In Litigation Relating to Secondary Market For Football Tickets, Courts Dismiss One Fan’s Lawsuit, While Another Fan’s Case Goes Forward

In Litigation Relating to Secondary Market For Football Tickets, Courts Dismiss One Fan’s Lawsuit, While Another Fan’s Case Goes Forward

Secondary Insurance Market Blog focuses on the secondary markets for insurance products, and the the laws (or lack thereof) relating to such markets.

Sometimes, in understanding the legalities, it can be a useful exercise to take a look at other types of secondary markets, and so at times, this blog has featured posts on secondary markets that involve things other than insurance.

One such non-insurance market is the market for entertainment tickets.  In fact, this is one market that many people are familiar with, through “scalping” of tickets that sometimes results in a familiarity with laws concerning ticket re-sale.

Two lawsuits involving National Football League tickets recently led to judicial opinions mentioning the secondary market for NFL tickets.  In those two cases, the NFL went 1-1, winning dismissal of one of those lawsuits.

The NFL won dismissal in Williams v. NFL, Case No. C14-1089 MJP, 2014 U.S. Dist. LEXIS 155488 (W.D. Wash. Oct. 31, 2014), where a plaintiff alleged “various constitutional and statutory violations arising out of the [Seattle] Seahawks’ restriction of primary-market ticket sales for the NFC Championship game between the Seahawks and the [San Francisco] 49ers to buyers with billing addresses in Washington and other nearby states and provinces.”  The court found that the plaintiff had failed to state a claim for “economic discrimination”, violation of consumer protection statutes, antitrust violations, or unjust enrichment.  The court noted that the plaintiff had acknowledged “that sales on the secondary market” for tickets “are not geographically restricted” but the plaintiff had alleged that the “secondary market offers tickets at inflated prices.”  As for unjust enrichment, the court dismissed the plaintiff’s claim against defendant Ticketmaster, a company that the Plaintiff allege complied with the Seahawks geography restrictions in sales on the secondary market for tickets.  Plaintiff had alleged that Ticketmaster was unjustly enriched by sales on the secondary market for amounts in excess of the face value.  But plaintiff had not purchased a ticket on the secondary market, so the court dismissed this claim as well: “Since Plaintiff cannot allege he purchased a ticket on the secondary market (indeed, he alleges he was unable to attend the game), he never conferred a benefit upon” Ticketmaster and therefore the claim failed.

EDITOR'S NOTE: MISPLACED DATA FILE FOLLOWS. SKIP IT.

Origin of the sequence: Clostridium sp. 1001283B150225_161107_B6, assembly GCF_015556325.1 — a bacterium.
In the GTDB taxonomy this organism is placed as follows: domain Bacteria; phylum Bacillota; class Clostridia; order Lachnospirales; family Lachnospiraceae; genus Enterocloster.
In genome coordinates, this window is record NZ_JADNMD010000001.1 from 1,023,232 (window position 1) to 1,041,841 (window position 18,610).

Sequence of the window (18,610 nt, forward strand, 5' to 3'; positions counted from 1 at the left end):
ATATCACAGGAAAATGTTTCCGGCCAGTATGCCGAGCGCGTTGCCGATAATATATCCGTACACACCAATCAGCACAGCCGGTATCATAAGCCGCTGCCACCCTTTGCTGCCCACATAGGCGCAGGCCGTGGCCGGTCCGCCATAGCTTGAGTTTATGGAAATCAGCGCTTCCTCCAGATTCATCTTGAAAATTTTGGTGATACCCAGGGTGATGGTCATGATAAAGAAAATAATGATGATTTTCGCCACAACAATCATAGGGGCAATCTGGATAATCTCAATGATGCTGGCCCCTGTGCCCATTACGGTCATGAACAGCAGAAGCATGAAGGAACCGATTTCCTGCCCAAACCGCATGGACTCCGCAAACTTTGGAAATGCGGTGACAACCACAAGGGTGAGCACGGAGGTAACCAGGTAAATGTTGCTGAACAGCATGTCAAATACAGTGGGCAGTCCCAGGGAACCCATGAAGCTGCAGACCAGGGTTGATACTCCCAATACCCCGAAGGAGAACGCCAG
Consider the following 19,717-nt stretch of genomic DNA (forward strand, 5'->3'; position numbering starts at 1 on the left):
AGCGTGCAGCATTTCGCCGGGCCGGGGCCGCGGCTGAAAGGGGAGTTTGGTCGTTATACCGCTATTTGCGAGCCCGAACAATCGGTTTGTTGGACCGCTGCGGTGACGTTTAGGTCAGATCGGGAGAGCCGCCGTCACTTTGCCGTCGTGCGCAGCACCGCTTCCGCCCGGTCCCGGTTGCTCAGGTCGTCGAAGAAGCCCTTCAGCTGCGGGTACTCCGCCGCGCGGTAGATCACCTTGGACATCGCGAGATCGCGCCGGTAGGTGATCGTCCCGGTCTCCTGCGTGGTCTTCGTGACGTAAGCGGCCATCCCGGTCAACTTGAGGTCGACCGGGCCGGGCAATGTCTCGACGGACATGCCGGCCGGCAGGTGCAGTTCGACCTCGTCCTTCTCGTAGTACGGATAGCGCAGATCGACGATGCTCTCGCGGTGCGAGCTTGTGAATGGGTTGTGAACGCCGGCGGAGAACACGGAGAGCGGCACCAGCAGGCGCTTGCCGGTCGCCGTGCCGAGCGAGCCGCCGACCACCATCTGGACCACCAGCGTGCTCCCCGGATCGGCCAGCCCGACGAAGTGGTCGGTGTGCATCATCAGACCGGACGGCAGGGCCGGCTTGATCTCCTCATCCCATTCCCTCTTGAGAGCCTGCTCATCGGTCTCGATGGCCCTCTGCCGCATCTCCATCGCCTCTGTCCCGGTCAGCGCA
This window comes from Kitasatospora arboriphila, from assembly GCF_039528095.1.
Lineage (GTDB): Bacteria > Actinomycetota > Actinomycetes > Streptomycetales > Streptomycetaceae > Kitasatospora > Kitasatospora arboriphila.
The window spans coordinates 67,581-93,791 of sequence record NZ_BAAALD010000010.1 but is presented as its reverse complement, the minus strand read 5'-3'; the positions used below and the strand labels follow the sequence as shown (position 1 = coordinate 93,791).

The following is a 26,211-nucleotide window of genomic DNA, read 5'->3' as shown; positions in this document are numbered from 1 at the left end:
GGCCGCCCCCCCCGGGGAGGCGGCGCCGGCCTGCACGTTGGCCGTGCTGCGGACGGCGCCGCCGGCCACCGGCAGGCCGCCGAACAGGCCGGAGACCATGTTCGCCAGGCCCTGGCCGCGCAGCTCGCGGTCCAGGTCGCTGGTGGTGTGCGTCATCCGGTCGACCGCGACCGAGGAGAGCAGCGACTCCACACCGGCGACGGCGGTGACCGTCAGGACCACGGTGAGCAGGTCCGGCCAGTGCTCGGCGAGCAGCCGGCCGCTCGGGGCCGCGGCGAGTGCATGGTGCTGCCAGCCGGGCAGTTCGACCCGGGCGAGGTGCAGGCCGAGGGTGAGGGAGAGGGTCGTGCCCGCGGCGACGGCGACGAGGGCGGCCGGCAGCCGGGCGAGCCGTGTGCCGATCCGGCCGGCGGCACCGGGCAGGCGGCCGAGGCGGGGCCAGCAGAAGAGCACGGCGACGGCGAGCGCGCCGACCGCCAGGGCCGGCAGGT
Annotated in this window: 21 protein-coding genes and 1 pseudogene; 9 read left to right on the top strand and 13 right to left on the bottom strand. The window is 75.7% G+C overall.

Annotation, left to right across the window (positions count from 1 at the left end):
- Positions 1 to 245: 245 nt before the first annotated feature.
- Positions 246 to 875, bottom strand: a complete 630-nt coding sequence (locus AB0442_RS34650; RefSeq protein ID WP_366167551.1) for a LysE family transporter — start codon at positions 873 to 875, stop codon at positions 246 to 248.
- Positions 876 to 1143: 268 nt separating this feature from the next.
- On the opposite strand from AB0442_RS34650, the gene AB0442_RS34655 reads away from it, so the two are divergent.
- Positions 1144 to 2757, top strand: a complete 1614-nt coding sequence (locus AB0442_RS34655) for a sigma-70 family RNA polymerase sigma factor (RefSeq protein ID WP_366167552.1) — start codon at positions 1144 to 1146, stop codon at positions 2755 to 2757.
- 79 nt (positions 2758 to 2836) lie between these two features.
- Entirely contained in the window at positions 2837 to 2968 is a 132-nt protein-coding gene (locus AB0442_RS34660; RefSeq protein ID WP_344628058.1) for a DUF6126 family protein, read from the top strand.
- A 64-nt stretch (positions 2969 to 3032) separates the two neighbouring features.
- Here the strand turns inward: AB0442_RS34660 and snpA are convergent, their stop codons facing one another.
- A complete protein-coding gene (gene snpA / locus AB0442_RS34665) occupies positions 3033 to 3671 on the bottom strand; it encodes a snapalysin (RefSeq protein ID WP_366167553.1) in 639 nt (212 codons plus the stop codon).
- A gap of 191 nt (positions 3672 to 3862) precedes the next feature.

The plaintiff in Ibe v. NFL, Civil Action No. 3:11-CV-248-M, 2014 U.S. Dist. LEXIS 139102 (N.D. Tex. Sept. 30, 2014), brought claims for breach of contract and the court granted the NFL’s motion to dismiss as to some of the claims.  The claims arose from allegations concerning tickets for Super Bowl XLV, held in February 2011 in Cowboys Stadium in Texas.  The plaintiffs alleged that some ticket-holders had been turned away, or delayed, or moved to obstructed-view seats due to actions of the defendants.

The court in Ibe discussed the secondary market for tickets in relation to damages obtainable by an assignee from the assignor of the ticket.  Said the court:

[A]ccording to the NFL . . . an assignee can recover only those damages potentially available to his assignor, who the NFL claims is the third party who bought from the NFL.  [Some of the] . . . Plaintiffs respond that there was no assignment and, therefore, they should recover actual damages for breach of contract.  The . . . Plaintiffs also argue that it was natural, probable, and foreseeable that some fans would buy pre sold tickets, paying many times the face value of the tickets.  To support their argument, Plaintiffs cite NFL Commissioner Roger Goodell who, during the Super Bowl XLVII, acknowledged that tickets are being sold on the secondary market at multiples of the face value.

Under Texas law, actual damages may be recovered when loss is the natural, probably, and foreseeable consequence of a defendant’s conduct.  Plaintiffs have produced some evidence that it was foreseeable to the NFL that ticket holders would incur costs above the face value of the tickets in attending the game.  Therefore, it will be for the trier of fact to determine (a) whether secondary market purchases were foreseeable to the NFL and (b) what amount of loss was caused by the NFL’s breach.  Therefore, because Plaintiffs have raised a genuine issue of material fact as to whether the amounts paid above face value were foreseeable by the NFL and, thus, recoverable as remedies for breach of contract, the Court denies the NFL’s Motion for Summary Judgment with respect to [some of] the . . . Plaintiffs.

The Ibe opinion is available here.

The Williams opinion is available here.

Comments are closed.